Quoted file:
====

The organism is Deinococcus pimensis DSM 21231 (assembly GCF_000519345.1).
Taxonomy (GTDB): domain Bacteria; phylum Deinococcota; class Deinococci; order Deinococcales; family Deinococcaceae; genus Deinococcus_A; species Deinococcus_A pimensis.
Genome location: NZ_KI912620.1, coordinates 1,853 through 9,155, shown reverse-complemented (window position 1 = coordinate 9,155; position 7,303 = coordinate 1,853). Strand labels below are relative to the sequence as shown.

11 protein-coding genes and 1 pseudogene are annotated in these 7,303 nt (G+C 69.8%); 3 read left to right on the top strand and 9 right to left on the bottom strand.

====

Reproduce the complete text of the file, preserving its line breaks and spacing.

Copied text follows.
The organism is Deinococcus pimensis DSM 21231 (assembly GCF_000519345.1).
Taxonomy (GTDB): domain Bacteria; phylum Deinococcota; class Deinococci; order Deinococcales; family Deinococcaceae; genus Deinococcus_A; species Deinococcus_A pimensis.
Genome location: NZ_KI912620.1, coordinates 1,853 through 9,155, shown reverse-complemented (window position 1 = coordinate 9,155; position 7,303 = coordinate 1,853). Strand labels below are relative to the sequence as shown.

11 protein-coding genes and 1 pseudogene are annotated in these 7,303 nt (G+C 69.8%); 3 read left to right on the top strand and 9 right to left on the bottom strand.